church of Saint-Benigne de Dijon retains
in its crypt one of the oldest Christian sanctuaries still to be seen in France.
The rebuilding by William of Volpiano began
on 14 February 1001 and his church was consecrated fifteen years later. The
most outstanding parts of his building was the great rotunda to the east of
the apse. It was destroyed by the Revolution and much of the rubble was used
to fill in the lowest storey, which was the crypt. In 1843 this crypt was rediscovered
and reinstated. Fortunately the two upper storeys had been described and engraved
in 1739 by the historian of Burgundy, Dom Plancher. The building can be reconstructed
in the imagination.
The crypt preserves its original lay-out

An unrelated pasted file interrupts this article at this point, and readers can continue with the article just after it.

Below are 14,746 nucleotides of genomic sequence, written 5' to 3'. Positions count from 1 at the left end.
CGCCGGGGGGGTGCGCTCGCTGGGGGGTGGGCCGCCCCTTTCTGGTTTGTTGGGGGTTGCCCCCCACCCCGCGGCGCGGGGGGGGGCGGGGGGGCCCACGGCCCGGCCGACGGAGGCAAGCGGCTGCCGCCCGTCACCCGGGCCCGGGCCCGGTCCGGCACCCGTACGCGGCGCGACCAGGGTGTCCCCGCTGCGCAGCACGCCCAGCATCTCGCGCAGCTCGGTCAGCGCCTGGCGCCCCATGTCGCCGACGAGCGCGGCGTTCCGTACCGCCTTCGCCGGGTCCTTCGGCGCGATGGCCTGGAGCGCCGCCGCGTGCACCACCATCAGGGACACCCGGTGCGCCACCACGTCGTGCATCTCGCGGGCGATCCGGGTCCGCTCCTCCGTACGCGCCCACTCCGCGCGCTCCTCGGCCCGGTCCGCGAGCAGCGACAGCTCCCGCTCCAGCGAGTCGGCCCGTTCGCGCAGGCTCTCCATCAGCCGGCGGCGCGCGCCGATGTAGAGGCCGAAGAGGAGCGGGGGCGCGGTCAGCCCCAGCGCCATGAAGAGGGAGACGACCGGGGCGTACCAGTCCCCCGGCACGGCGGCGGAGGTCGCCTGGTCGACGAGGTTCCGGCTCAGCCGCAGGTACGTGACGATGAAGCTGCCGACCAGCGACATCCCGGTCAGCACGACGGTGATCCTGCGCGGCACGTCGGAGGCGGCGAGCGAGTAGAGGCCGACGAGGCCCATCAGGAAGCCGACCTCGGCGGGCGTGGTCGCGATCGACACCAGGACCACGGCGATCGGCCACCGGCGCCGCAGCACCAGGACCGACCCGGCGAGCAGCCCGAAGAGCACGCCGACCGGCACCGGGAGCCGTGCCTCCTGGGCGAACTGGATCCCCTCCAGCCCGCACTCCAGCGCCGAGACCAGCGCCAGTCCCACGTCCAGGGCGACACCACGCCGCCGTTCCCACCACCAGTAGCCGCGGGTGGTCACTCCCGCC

-an inner circle ringed round by an arcade of eight columns and surrounded by
another ring of sixteen columns, with a circular ambulatory outside this. To
the east the ambulatory opens into a small rectangular chapel in which the relics
of Saint-Benigne, the apostle of Burgundy, were venerated. The ambulatories
were repeated at ground-floor and first-floor levels, but the inner ring formed
an open well which rose through all three storeys into the cupola from which
the building was largely lit. The present vaulting of the centre of the crypt
is therefore not original.
Saint-Benigne de Dijon has been rebuilt in the Gothic style in 1272 and has
nothing today to teach us of the architecture of the eleventh century.